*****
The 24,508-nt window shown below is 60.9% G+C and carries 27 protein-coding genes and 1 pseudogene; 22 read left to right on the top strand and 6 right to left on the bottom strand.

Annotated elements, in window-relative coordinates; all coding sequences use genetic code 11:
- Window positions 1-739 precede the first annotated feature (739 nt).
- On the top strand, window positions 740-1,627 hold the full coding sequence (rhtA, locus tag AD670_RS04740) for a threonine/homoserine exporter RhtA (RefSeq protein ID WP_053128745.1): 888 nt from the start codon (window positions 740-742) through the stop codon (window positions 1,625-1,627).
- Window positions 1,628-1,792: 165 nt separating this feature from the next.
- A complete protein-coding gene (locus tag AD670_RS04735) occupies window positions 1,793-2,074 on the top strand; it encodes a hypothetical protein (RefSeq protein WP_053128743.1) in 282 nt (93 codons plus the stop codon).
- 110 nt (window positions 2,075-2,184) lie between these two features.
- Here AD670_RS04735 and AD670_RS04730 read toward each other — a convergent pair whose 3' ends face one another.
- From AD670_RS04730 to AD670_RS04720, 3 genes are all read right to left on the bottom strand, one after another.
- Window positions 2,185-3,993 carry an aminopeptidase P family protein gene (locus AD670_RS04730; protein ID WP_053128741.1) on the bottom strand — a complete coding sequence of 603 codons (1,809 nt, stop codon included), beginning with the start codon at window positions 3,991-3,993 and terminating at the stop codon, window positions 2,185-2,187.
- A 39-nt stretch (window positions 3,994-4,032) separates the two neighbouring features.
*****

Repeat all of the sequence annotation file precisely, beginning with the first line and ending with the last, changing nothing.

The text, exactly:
The 24,508-nt window shown below is 60.9% G+C and carries 27 protein-coding genes and 1 pseudogene; 22 read left to right on the top strand and 6 right to left on the bottom strand.

Annotated elements, in window-relative coordinates; all coding sequences use genetic code 11:
- Window positions 1-739 precede the first annotated feature (739 nt).
- On the top strand, window positions 740-1,627 hold the full coding sequence (rhtA, locus tag AD670_RS04740) for a threonine/homoserine exporter RhtA (RefSeq protein ID WP_053128745.1): 888 nt from the start codon (window positions 740-742) through the stop codon (window positions 1,625-1,627).
- Window positions 1,628-1,792: 165 nt separating this feature from the next.
- A complete protein-coding gene (locus tag AD670_RS04735) occupies window positions 1,793-2,074 on the top strand; it encodes a hypothetical protein (RefSeq protein WP_053128743.1) in 282 nt (93 codons plus the stop codon).
- 110 nt (window positions 2,075-2,184) lie between these two features.
- Here AD670_RS04735 and AD670_RS04730 read toward each other — a convergent pair whose 3' ends face one another.
- From AD670_RS04730 to AD670_RS04720, 3 genes are all read right to left on the bottom strand, one after another.
- Window positions 2,185-3,993 carry an aminopeptidase P family protein gene (locus AD670_RS04730; protein ID WP_053128741.1) on the bottom strand — a complete coding sequence of 603 codons (1,809 nt, stop codon included), beginning with the start codon at window positions 3,991-3,993 and terminating at the stop codon, window positions 2,185-2,187.
- A 39-nt stretch (window positions 3,994-4,032) separates the two neighbouring features.